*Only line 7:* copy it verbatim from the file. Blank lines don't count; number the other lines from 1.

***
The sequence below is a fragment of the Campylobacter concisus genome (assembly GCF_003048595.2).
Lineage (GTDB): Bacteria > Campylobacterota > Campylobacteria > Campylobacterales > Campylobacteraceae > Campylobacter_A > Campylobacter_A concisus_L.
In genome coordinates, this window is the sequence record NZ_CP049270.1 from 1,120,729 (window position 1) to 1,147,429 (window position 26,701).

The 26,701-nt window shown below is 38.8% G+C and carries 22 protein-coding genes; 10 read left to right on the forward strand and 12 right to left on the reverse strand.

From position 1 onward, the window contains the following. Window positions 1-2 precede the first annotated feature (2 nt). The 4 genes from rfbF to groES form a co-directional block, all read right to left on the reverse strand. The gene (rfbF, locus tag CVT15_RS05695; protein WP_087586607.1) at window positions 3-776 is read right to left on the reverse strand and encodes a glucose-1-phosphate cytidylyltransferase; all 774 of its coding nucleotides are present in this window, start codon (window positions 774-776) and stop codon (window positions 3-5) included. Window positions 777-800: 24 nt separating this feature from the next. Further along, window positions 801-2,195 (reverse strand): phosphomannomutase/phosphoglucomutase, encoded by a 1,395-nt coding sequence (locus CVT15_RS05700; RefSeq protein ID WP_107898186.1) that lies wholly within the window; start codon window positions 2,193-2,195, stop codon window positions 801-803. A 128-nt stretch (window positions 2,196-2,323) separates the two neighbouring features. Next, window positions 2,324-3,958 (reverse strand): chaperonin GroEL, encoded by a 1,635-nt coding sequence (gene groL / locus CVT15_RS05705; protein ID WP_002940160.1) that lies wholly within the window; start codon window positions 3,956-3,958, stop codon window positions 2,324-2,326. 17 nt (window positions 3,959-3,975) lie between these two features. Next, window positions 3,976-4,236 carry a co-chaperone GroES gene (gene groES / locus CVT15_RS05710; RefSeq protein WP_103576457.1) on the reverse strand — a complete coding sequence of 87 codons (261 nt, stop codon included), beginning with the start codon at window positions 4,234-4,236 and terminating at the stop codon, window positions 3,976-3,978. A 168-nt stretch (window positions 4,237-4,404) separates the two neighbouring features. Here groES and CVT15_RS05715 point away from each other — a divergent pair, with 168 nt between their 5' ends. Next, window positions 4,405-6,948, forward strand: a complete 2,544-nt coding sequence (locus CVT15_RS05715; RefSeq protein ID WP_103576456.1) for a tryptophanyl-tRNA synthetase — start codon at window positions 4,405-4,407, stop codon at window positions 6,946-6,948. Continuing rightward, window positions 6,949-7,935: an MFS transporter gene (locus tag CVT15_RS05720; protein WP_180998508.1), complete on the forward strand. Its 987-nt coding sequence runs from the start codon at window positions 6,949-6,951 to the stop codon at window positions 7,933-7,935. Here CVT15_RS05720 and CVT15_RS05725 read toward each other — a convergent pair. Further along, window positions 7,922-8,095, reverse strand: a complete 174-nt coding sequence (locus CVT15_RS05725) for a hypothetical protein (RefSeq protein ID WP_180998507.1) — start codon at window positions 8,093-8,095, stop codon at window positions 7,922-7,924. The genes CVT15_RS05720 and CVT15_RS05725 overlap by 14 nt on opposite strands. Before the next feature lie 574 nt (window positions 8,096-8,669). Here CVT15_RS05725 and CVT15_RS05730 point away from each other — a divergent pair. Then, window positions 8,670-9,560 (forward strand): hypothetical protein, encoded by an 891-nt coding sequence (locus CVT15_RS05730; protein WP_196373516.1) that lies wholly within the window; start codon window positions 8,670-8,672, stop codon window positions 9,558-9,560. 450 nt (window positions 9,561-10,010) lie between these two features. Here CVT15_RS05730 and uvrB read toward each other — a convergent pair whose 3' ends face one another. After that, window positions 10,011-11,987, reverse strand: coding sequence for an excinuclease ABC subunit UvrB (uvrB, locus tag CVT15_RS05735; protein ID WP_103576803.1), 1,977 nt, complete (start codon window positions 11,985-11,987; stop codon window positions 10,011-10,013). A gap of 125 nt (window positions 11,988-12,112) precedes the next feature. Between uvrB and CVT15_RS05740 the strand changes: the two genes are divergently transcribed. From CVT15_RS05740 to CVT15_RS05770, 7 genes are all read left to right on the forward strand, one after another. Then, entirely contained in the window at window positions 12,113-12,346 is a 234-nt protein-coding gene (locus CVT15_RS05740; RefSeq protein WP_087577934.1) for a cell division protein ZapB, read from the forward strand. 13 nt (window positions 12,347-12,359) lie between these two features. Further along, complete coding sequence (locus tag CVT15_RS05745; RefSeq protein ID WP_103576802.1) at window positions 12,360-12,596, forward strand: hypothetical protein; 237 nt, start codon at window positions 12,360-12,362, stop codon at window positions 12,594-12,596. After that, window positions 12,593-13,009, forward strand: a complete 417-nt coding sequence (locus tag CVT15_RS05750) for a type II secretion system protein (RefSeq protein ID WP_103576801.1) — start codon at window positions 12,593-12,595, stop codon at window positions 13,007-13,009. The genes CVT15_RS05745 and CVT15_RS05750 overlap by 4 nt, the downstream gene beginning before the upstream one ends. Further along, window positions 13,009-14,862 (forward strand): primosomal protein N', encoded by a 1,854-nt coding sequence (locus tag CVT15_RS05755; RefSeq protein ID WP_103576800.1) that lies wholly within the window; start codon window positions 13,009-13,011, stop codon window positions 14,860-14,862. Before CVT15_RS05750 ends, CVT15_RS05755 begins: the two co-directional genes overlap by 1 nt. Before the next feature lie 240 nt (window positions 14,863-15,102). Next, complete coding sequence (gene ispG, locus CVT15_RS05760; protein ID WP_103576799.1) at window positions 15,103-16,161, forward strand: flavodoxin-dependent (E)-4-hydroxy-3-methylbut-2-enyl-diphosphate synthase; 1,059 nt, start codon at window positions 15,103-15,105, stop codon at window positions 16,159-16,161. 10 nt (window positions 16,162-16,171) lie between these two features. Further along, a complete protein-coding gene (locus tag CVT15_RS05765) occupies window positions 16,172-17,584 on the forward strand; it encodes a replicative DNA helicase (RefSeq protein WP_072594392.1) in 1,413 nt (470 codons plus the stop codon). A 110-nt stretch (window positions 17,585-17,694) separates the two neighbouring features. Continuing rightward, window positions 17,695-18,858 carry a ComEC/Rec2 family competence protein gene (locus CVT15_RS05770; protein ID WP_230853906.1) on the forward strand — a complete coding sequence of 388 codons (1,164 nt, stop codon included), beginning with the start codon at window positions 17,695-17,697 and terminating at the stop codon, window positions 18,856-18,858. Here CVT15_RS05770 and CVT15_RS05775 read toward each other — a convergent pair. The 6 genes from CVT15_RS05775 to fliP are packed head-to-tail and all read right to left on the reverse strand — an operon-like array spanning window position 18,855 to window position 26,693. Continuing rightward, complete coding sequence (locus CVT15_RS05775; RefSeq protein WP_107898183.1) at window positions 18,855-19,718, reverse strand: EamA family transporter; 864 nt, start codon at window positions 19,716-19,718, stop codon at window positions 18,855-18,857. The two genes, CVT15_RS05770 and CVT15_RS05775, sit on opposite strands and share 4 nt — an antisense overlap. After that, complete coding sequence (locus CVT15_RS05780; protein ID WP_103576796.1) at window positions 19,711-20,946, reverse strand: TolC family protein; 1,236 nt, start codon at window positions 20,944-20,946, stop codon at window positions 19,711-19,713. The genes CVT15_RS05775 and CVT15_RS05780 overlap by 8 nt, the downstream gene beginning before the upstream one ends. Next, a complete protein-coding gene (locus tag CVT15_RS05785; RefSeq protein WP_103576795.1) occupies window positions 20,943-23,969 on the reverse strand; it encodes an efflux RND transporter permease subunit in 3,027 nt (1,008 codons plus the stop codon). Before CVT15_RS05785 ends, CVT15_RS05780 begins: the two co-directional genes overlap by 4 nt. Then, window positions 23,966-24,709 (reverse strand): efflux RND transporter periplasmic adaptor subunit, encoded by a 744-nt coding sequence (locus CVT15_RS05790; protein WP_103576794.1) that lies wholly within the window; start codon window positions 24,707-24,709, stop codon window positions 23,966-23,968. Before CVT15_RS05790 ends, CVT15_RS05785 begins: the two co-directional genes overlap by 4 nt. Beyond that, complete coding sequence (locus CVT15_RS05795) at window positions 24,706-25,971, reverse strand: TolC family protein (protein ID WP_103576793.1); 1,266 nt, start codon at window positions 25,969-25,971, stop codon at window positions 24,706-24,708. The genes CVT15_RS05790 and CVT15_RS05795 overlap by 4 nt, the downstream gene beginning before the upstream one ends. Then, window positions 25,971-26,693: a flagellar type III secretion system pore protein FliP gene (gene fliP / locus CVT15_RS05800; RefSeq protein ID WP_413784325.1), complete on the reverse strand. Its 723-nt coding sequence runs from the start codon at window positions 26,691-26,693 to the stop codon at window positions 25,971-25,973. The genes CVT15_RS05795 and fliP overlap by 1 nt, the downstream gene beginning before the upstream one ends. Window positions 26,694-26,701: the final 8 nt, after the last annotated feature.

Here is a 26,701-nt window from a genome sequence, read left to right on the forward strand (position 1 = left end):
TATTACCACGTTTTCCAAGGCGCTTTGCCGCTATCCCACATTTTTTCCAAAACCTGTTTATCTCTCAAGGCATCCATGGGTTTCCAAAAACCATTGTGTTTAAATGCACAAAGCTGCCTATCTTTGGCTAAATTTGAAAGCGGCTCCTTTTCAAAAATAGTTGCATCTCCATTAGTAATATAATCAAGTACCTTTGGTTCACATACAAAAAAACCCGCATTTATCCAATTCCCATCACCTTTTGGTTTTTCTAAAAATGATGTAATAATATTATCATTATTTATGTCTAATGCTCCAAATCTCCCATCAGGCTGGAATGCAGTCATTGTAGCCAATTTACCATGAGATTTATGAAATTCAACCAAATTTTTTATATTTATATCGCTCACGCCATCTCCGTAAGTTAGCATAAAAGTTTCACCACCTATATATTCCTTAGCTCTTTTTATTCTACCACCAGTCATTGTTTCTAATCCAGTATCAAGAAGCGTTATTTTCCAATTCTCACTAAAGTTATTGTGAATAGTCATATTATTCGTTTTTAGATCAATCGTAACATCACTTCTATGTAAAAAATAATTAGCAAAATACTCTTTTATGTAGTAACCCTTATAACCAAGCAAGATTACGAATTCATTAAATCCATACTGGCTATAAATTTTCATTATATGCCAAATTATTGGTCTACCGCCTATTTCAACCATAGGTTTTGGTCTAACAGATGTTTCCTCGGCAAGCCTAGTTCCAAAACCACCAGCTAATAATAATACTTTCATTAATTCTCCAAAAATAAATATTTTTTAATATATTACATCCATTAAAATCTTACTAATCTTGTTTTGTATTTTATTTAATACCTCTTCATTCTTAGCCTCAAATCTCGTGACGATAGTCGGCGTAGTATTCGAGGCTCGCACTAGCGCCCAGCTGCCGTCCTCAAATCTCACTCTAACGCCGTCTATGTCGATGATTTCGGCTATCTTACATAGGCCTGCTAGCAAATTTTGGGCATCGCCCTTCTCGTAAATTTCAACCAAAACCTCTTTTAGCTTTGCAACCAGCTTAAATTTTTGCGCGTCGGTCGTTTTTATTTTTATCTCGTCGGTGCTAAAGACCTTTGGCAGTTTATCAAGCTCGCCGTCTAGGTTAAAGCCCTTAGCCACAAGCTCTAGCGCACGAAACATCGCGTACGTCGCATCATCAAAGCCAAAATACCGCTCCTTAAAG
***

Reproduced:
TATTACCACGTTTTCCAAGGCGCTTTGCCGCTATCCCACATTTTTTCCAAAACCTGTTTATCTCTCAAGGCATCCATGGGTTTCCAAAAACCATTGTGTTTAAATGCACAAAGCTGCCTATCTTTGGCTAAATTTGAAAGCGGCTCCTTTTCAAAAATAGTTGCATCTCCATTAGTAATATAATCAAGTACCTTTGGTTCACATACAAAAAAACCCGCATTTATCCAATTCCCATCACCTTTTGGTTTTTCTAAAAATGATGTAATAATATTATCATTATTTATGTCTAATGCTCCAAATCTCCCATCAGGCTGGAATGCAGTCATTGTAGCCAATTTACCATGAGATTTATGAAATTCAACCAAATTTTTTATATTTATATCGCTCACGCCATCTCCGTAAGTTAGCATAAAAGTTTCACCACCTATATATTCCTTAGCTCTTTTTATTCTACCACCAGTCATTGTTTCTAATCCAGTATCAAGAAGCGTTATTTTCCAATTCTCACTAAAGTTATTGTGAATAGTCATATTATTCGTTTTTAGATCAATCGTAACATCACTTCTATGTAAAAAATAATTAGCAAAATACTCTTTTATGTAGTAACCCTTATAACCAAGCAAGATTACGAATTCATTAAATCCATACTGGCTATAAATTTTCATTATATGCCAAATTATTGGTCTACCGCCTATTTCAACCATAGGTTTTGGTCTAACAGATGTTTCCTCGGCAAGCCTAGTTCCAAAACCACCAGCTAATAATAATACTTTCATTAATTCTCCAAAAATAAATATTTTTTAATATATTACATCCATTAAAATCTTACTAATCTTGTTTTGTATTTTATTTAATACCTCTTCATTCTTAGCCTCAAATCTCGTGACGATAGTCGGCGTAGTATTCGAGGCTCGCACTAGCGCCCAGCTGCCGTCCTCAAATCTCACTCTAACGCCGTCTATGTCGATGATTTCGGCTATCTTACATAGGCCTGCTAGCAAATTTTGGGCATCGCCCTTCTCGTAAATTTCAACCAAAACCTCTTTTAGCTTTGCAACCAGCTTAAATTTTTGCGCGTCGGTCGTTTTTATTTTTATCTCGTCGGTGCTAAAGACCTTTGGCAGTTTATCAAGCTCGCCGTCTAGGTTAAAGCCCTTAGCCACAAGCTCTAGCGCACGAAACATCGCGTACGTCGCATCATCAAAGCCAAAATACCGCTCCTTAAAG